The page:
You Can’t Go It Alone

Chapter two begins with a discussion centered on teamwork, and the importance of having someone to rely on, especially in difficult times.

McRaven recalls the first phase of his SEAL training, in which everywhere the SEALS went, they had to carry a ten-foot rubber raft.  They carried it from the barracks to the “chow hall”, up and down the sand dunes, and paddled it endlessly north and south along the coastline.  Against the pounding surf, it took all seven men working together to get the boat to its destination.

Occasionally, one of the team members would become sick or injured, unable to give 100%.  On those days, McRaven notes, the other members picked up the slack.  “They paddled harder.  They dug deeper”.  Then, when the time came later in training, those that had benefited from that would return the favour.

In this story, McRaven not only highlights his belief that no SEAL could make it through training alone, but more broadly, he reinforces the notion that we all need others in our lives to make it through the difficult times.  McRaven concludes the chapter with some wise words:

“It takes a team of good people to get you to your destination in life.  You cannot paddle the boat alone.  Find someone to share your life with.  Make as many friends as possible and never forget that your success depends on others.” 

I found myself nodding in agreement throughout this entire chapter.  Quite simply, I would not be where I am today without the people around me – first and foremost, my parents, my brother, and my husband.

Since childhood, I have struggled with a chronic health condition, which at times has been crippling.  Throughout my formative years, there were periods where it was so severe, that it became difficult for me to continue on with everyday things like school.  Had I not had the strength of my parents and my brother to draw on, had I not had them pushing me to fight and move forward, I hate to think where I would be today.  Now as an adult, my husband has joined the team, and the four of them continue to stand strong, picking up the slack when I am not at 100%.  Where and when I can, I always return the favour.

With that said, there have been countless others over the course of my life who have bolstered me, extended a helping hand – gestures I will be forever grateful for.  I count myself incredibly fortunate to have the supports I do, for in my line of work, I have seen firsthand what happens to those who do not.

So, why not build a team like McRaven’s?  When someone is struggling, pick up the slack, strengthen them and move them forward.  Conversely, when you are struggling, accept the helping hand that’s reaching out to you.  Navigating this crazy world alone is futile.  United we stand, divided we fall – it really is as simple as that.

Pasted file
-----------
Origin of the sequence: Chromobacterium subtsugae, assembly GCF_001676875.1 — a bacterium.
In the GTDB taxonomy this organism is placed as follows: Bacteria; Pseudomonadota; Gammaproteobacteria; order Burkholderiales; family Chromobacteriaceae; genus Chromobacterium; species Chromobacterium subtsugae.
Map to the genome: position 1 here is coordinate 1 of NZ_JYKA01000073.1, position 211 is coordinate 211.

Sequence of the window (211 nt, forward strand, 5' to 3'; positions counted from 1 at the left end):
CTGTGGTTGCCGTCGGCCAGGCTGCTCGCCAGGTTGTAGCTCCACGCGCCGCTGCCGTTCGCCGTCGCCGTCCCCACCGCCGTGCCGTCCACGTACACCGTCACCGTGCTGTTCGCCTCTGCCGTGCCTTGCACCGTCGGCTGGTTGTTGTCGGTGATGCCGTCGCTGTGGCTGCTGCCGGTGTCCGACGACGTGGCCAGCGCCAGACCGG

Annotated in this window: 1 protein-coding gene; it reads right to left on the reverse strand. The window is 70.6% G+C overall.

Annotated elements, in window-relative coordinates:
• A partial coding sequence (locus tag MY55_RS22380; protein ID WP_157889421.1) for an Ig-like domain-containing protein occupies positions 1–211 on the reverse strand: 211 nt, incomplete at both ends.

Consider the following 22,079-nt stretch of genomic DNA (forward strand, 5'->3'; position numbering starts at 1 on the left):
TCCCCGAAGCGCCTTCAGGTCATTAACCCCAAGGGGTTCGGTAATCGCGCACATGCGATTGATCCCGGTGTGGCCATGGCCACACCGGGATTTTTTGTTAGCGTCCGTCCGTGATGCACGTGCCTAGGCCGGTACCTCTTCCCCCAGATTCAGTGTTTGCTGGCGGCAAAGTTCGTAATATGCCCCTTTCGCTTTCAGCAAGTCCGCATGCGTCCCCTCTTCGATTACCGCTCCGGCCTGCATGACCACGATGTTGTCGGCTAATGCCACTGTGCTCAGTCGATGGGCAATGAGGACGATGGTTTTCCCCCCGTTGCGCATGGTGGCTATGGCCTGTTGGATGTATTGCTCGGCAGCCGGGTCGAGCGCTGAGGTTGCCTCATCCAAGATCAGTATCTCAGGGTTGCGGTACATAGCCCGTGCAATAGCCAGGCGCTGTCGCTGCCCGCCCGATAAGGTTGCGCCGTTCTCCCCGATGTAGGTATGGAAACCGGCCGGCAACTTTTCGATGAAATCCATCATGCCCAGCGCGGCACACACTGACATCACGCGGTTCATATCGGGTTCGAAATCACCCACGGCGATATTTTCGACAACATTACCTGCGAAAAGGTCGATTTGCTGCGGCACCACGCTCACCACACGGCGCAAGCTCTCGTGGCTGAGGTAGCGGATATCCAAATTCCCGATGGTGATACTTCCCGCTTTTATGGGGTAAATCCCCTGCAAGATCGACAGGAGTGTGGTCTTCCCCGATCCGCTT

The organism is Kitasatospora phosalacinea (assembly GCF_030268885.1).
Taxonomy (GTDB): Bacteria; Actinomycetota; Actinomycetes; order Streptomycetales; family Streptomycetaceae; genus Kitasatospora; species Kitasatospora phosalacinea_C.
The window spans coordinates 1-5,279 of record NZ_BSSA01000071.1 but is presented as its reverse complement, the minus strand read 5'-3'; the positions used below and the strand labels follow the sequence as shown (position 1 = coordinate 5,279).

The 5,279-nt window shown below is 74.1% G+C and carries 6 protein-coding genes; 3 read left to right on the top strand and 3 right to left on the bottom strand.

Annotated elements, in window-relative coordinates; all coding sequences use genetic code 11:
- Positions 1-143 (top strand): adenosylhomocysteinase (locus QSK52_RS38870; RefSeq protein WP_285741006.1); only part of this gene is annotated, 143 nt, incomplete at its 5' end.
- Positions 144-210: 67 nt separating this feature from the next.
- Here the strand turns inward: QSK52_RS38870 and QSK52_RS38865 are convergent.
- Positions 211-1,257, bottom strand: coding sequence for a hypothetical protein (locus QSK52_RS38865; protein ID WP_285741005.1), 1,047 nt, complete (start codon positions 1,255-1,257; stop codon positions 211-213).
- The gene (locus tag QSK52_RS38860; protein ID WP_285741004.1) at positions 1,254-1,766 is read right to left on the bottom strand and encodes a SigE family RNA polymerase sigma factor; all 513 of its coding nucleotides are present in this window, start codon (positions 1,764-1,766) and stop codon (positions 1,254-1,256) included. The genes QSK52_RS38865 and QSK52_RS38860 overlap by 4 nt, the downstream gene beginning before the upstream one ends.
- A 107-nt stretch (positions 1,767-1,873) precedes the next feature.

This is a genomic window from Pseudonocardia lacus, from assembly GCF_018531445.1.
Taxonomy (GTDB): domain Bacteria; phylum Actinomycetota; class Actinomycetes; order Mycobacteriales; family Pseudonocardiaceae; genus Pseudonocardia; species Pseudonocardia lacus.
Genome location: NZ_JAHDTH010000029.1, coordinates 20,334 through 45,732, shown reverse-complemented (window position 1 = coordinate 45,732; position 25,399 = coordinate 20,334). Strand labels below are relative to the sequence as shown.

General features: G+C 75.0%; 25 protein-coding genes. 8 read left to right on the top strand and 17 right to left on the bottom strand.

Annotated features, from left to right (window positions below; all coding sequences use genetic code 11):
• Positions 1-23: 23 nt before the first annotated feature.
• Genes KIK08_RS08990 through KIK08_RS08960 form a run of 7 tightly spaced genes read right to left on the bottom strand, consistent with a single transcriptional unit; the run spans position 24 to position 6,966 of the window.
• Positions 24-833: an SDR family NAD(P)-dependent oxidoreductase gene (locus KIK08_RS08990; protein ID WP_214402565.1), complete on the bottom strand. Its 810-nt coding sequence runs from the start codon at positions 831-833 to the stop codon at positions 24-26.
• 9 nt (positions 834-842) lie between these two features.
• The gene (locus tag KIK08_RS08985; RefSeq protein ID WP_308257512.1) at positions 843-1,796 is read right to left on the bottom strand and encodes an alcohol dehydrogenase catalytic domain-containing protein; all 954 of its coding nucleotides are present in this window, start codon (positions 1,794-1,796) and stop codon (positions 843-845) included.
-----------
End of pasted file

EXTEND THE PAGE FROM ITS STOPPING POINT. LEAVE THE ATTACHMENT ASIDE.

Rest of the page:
Life’s Not Fair – Drive on! 

This principle, articulated in chapter four, really resonated with me as fairness has been on my mind lately.

McRaven begins by recounting the day he became a “sugar cookie”.  Now, my first thought was, “oh, how lovely, a sugar cookie”, until I realized what it meant, and it is not so lovely.  In fact it is quite the opposite, and involves a trainee running into the ocean, fully clothed, emerging soaking wet and then proceeding to roll around in the sand until no part of said trainee is left uncovered.  Then the trainee must remain that way for the rest of the day.  That sounds like a nightmare to me, considering I become very grumpy when I get sand in my shoe at the beach (again, try to contain your shock).

McRaven affirms that there was nothing more uncomfortable than being a sugar cookie, not only because it tested one’s patience, but more so, because the act of becoming a sugar cookie was indiscriminate.  “There was no rhyme or reason.  [One] became a sugar cookie at the whim of the instructor.”

Once fully “sugared”, the instructor asked McRaven if he had any idea as to why he had been made a sugar cookie on that day.  When McRaven responded no, the instructor uttered simply, “Because, Mr. Mac, life isn’t fair and the sooner you learn that, the better off you’ll be”.  Amen to that!

McRaven concludes this chapter with the following:

“It is easy to blame your lot in life on some outside force, to stop trying because you believe fate is against you.  It is easy to think that where you were raised, how your parents treated you, or what school you went to is all that determines your future.  Nothing could be further from the truth.  Sometimes, no matter how hard you try, no matter how good you are, you still end up as a sugar cookie.  Don’t complain.  Don’t blame it on your misfortune.  Stand tall, look to the future, and drive on”. 

We have all been on the wrong side of fair at one time or another.  In fact, I recently found myself on what I deemed to be the wrong side of fair, and it wasn’t pretty.

Since then, I have been compelled to explore the notion of “fairness”; what it means and why we crave it.  What I have found most interesting in my exploration thus far, is that we are often only concerned with fairness when we are on the wrong end of it.